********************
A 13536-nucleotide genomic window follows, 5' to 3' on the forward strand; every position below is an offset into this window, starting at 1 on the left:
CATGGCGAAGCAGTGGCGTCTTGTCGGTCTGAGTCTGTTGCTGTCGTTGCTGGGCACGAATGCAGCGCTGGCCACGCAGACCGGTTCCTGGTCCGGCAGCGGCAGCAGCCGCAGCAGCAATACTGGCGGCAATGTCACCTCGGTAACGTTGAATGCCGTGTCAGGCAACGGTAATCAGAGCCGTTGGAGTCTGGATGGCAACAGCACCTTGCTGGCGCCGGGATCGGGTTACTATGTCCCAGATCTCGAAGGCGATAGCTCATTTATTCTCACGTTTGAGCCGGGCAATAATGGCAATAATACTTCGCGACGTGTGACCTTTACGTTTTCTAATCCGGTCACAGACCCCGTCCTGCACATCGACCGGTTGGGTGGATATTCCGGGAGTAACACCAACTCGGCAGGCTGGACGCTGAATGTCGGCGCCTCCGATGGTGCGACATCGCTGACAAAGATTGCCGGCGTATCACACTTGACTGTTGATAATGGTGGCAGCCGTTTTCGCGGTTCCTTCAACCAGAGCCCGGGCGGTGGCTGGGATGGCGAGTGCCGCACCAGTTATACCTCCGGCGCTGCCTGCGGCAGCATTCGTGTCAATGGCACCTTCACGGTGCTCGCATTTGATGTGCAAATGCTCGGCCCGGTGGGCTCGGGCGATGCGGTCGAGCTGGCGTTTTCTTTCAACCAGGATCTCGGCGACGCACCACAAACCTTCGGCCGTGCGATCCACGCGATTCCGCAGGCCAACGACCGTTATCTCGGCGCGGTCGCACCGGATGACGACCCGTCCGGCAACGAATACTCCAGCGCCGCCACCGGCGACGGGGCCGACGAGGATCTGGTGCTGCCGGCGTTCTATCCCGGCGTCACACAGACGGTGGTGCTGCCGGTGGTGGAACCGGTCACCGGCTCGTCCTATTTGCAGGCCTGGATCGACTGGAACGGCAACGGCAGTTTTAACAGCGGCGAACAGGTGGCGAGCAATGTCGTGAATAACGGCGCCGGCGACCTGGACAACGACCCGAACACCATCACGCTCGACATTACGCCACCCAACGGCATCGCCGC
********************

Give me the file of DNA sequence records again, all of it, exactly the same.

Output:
A 13536-nucleotide genomic window follows, 5' to 3' on the forward strand; every position below is an offset into this window, starting at 1 on the left:
CATGGCGAAGCAGTGGCGTCTTGTCGGTCTGAGTCTGTTGCTGTCGTTGCTGGGCACGAATGCAGCGCTGGCCACGCAGACCGGTTCCTGGTCCGGCAGCGGCAGCAGCCGCAGCAGCAATACTGGCGGCAATGTCACCTCGGTAACGTTGAATGCCGTGTCAGGCAACGGTAATCAGAGCCGTTGGAGTCTGGATGGCAACAGCACCTTGCTGGCGCCGGGATCGGGTTACTATGTCCCAGATCTCGAAGGCGATAGCTCATTTATTCTCACGTTTGAGCCGGGCAATAATGGCAATAATACTTCGCGACGTGTGACCTTTACGTTTTCTAATCCGGTCACAGACCCCGTCCTGCACATCGACCGGTTGGGTGGATATTCCGGGAGTAACACCAACTCGGCAGGCTGGACGCTGAATGTCGGCGCCTCCGATGGTGCGACATCGCTGACAAAGATTGCCGGCGTATCACACTTGACTGTTGATAATGGTGGCAGCCGTTTTCGCGGTTCCTTCAACCAGAGCCCGGGCGGTGGCTGGGATGGCGAGTGCCGCACCAGTTATACCTCCGGCGCTGCCTGCGGCAGCATTCGTGTCAATGGCACCTTCACGGTGCTCGCATTTGATGTGCAAATGCTCGGCCCGGTGGGCTCGGGCGATGCGGTCGAGCTGGCGTTTTCTTTCAACCAGGATCTCGGCGACGCACCACAAACCTTCGGCCGTGCGATCCACGCGATTCCGCAGGCCAACGACCGTTATCTCGGCGCGGTCGCACCGGATGACGACCCGTCCGGCAACGAATACTCCAGCGCCGCCACCGGCGACGGGGCCGACGAGGATCTGGTGCTGCCGGCGTTCTATCCCGGCGTCACACAGACGGTGGTGCTGCCGGTGGTGGAACCGGTCACCGGCTCGTCCTATTTGCAGGCCTGGATCGACTGGAACGGCAACGGCAGTTTTAACAGCGGCGAACAGGTGGCGAGCAATGTCGTGAATAACGGCGCCGGCGACCTGGACAACGACCCGAACACCATCACGCTCGACATTACGCCACCCAACGGCATCGCCGC